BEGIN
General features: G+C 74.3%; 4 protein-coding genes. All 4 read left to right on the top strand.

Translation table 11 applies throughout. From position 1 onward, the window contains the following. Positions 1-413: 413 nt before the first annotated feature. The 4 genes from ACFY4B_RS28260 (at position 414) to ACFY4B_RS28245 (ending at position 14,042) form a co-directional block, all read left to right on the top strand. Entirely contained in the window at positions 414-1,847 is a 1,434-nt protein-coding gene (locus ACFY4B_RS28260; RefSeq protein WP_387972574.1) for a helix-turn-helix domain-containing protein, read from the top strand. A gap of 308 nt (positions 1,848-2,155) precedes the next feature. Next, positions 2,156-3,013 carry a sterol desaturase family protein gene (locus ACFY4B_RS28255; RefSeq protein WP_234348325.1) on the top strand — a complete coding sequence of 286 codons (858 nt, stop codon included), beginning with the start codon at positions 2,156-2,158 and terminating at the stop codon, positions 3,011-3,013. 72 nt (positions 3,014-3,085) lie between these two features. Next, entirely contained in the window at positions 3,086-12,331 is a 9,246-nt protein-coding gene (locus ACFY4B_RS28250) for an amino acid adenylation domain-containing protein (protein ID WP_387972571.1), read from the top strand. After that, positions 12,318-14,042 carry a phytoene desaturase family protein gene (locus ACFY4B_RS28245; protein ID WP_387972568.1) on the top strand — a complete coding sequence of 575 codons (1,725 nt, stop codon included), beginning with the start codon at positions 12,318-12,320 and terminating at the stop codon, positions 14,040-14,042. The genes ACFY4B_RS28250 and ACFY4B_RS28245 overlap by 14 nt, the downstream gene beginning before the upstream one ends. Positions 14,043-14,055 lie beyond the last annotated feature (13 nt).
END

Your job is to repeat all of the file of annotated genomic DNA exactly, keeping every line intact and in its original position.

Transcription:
General features: G+C 74.3%; 4 protein-coding genes. All 4 read left to right on the top strand.

Translation table 11 applies throughout. From position 1 onward, the window contains the following. Positions 1-413: 413 nt before the first annotated feature. The 4 genes from ACFY4B_RS28260 (at position 414) to ACFY4B_RS28245 (ending at position 14,042) form a co-directional block, all read left to right on the top strand. Entirely contained in the window at positions 414-1,847 is a 1,434-nt protein-coding gene (locus ACFY4B_RS28260; RefSeq protein WP_387972574.1) for a helix-turn-helix domain-containing protein, read from the top strand. A gap of 308 nt (positions 1,848-2,155) precedes the next feature. Next, positions 2,156-3,013 carry a sterol desaturase family protein gene (locus ACFY4B_RS28255; RefSeq protein WP_234348325.1) on the top strand — a complete coding sequence of 286 codons (858 nt, stop codon included), beginning with the start codon at positions 2,156-2,158 and terminating at the stop codon, positions 3,011-3,013. 72 nt (positions 3,014-3,085) lie between these two features. Next, entirely contained in the window at positions 3,086-12,331 is a 9,246-nt protein-coding gene (locus ACFY4B_RS28250) for an amino acid adenylation domain-containing protein (protein ID WP_387972571.1), read from the top strand. After that, positions 12,318-14,042 carry a phytoene desaturase family protein gene (locus ACFY4B_RS28245; protein ID WP_387972568.1) on the top strand — a complete coding sequence of 575 codons (1,725 nt, stop codon included), beginning with the start codon at positions 12,318-12,320 and terminating at the stop codon, positions 14,040-14,042. The genes ACFY4B_RS28250 and ACFY4B_RS28245 overlap by 14 nt, the downstream gene beginning before the upstream one ends. Positions 14,043-14,055 lie beyond the last annotated feature (13 nt).